This Day in History (Feb. 21, 1863): Congress Expels Winnebago Nation from Minnesota, More Than 550 Die During Forced Relocation

Map from Cole Sutton’s blog. Used by permission.

This day in history, Feb. 21, 1863, Congress passed a law — pushed by members of Minnesota’s delegation — to expel the Winnebago people from the state. The Act was fueled by fear, prejudice, and greed; it resulted in land theft and the deaths of more than 550 Winnebago people.

The Winnebago (also called Ho Chunk) were expelled from Minnesota in the wake of the Dakota-U.S. War of 1862, a war in which the Winnebago did not participate. Yet Minnesota’s leaders were so eager to free up the Winnebago’s reservation lands for settlers to farm that they expelled the Winnebago before they officially expelled the Dakota.

This is a horrifically ugly chapter in Minnesota history. It includes the little known story of the Knight of the Forest, a secret Klan-like group that formed to expel all indigenous peoples from the state.

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News: Knights of the Forest Were Minnesota’s KKK; Line 3 Pipeline Direct Non-Violent Action

The genocide of Dakota people and the history of the Dakota-U.S. War of 1862 has rightfully been getting more public awareness in our state, but a terribly overlooked part of our history is the atrocious treatment of the Winnebago people.

Yes, the Winnebago used to have a reservation in Minnesota. That history is invisible.

The Winnebago (also known as Ho Chunk) had been forced to relocate several times, as business and settlers moved west and wanted their land. In 1855, they got resettled on a reservation in Minnesota near Mankato, just years before the 1862 Dakota-U.S. War. While they did not participate in the fighting, the war became the excuse for state leaders to remove them to get access to prime farm land.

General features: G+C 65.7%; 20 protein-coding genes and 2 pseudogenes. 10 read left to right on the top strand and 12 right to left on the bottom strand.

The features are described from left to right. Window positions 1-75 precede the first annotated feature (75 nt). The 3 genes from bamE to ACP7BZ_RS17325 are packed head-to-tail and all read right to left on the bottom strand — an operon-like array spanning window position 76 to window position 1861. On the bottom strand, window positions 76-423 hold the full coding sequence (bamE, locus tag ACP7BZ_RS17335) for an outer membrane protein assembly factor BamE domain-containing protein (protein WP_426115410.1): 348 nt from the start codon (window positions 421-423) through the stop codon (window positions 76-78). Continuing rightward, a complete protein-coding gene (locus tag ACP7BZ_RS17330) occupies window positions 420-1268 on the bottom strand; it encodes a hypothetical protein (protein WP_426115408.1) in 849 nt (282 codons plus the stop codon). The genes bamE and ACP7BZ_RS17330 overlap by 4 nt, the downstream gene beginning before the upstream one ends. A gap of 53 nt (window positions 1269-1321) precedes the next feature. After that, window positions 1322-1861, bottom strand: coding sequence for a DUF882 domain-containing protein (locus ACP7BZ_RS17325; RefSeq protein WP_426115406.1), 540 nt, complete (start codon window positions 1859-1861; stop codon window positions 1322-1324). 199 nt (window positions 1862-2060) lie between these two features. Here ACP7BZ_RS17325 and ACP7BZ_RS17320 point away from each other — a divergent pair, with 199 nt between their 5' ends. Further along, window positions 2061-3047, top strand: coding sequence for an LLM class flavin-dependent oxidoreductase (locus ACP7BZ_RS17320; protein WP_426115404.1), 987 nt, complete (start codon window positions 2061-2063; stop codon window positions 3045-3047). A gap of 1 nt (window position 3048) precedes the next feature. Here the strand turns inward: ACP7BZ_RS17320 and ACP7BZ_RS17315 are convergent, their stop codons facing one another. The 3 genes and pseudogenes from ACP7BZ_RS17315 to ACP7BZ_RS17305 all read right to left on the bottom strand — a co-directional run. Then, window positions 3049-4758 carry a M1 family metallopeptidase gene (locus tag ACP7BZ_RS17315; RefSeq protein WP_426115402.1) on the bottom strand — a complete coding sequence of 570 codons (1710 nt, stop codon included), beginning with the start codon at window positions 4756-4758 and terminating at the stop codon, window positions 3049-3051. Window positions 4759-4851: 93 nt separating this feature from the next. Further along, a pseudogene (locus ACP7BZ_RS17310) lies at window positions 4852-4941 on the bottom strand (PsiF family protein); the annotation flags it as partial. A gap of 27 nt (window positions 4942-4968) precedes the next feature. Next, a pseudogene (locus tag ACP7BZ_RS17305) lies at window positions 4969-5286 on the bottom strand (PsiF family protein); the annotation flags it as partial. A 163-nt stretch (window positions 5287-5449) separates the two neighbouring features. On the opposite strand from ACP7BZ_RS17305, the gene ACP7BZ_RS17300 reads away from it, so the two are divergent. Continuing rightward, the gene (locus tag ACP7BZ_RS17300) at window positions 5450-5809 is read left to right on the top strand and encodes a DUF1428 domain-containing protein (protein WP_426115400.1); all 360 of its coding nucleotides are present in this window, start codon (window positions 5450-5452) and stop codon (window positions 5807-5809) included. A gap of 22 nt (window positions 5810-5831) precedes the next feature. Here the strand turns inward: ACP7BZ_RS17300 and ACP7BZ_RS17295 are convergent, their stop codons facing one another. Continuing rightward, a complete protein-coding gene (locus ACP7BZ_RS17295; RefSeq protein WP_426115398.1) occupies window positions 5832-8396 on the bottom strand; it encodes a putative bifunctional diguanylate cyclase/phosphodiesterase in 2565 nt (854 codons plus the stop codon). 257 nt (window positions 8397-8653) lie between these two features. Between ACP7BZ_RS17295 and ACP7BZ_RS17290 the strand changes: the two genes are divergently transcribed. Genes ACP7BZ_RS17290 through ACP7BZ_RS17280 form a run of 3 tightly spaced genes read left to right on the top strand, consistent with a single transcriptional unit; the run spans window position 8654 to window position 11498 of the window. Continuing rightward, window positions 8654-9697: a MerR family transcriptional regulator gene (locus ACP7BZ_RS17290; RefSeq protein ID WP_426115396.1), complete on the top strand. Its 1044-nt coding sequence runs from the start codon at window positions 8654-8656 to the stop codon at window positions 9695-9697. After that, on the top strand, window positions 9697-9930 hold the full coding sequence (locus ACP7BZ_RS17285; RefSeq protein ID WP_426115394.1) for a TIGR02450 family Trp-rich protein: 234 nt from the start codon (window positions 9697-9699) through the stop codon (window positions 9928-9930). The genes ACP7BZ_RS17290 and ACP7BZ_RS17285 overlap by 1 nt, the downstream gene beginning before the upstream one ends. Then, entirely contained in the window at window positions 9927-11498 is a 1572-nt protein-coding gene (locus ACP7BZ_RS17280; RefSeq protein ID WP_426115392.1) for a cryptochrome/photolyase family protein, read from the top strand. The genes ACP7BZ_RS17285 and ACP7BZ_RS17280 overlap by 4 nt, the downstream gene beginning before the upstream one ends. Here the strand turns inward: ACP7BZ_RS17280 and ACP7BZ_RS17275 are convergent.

At the urging of the Minnesota delegation, Congress passed a law exiling the Winnebago from Minnesota before they passed the law exiling the Dakota.

Part of this ugly history is the story of the Knights of the Forest, a secret society in Mankato bent on killing the Winnebago. This blog wrote about this last year in a piece titled: Winnebago Removal Act and the Little Known History of the ‘Knights of the Forest.

City Pages has come out with a detailed piece: Knights of the Forest: How Minnesota’s Klan drove out the Ho-Chunk. This story needs to be told and taught. We as a state haven’t acknowledged, let alone repented, from these acts.

The City Pages story notes that the Knights of the Forest started just after the post-war hanging of 38 Dakota men in Mankato, on Dec. 26, 1862. According to the story:

Among the thousands in the audience that day, some viewed the spectacle through the windows of Mankato’s Masonic Lodge across the street. A week later, a group gathered in secret to form the “Knights of the Forest.” They had a singular goal: “To banish forever from our beautiful state every Indian who now desecrates the soil.”

Two years before the first meeting of the Ku Klux Klan, a secret society of white terrorists had sprung up in Minnesota.

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This Day in History: Winnebago Removal Act and the Little Known History of the ‘Knights of the Forest’

This day in history, Feb. 21, 1863, Congress passed a law to expel the Winnebago people from Minnesota. Like many acts of injustice, it was fueled by fear, prejudice and greed.

The fear came from the recent Dakota-U.S. War. While the Winnebago (also called Ho-Chunk) had not participated in the fighting, that didn’t stop rumors that they had. The greed came from the fact that the Winnebago were sitting on prime farm land coveted by white settlers. The prejudice and hatred against Indians was part of the country’s fabric. In this case, that prejudice was institutionalized further through a Mankato-based secret group called Knights of the Forest. It was similar to the Ku Klux Klan, but its story much less known.

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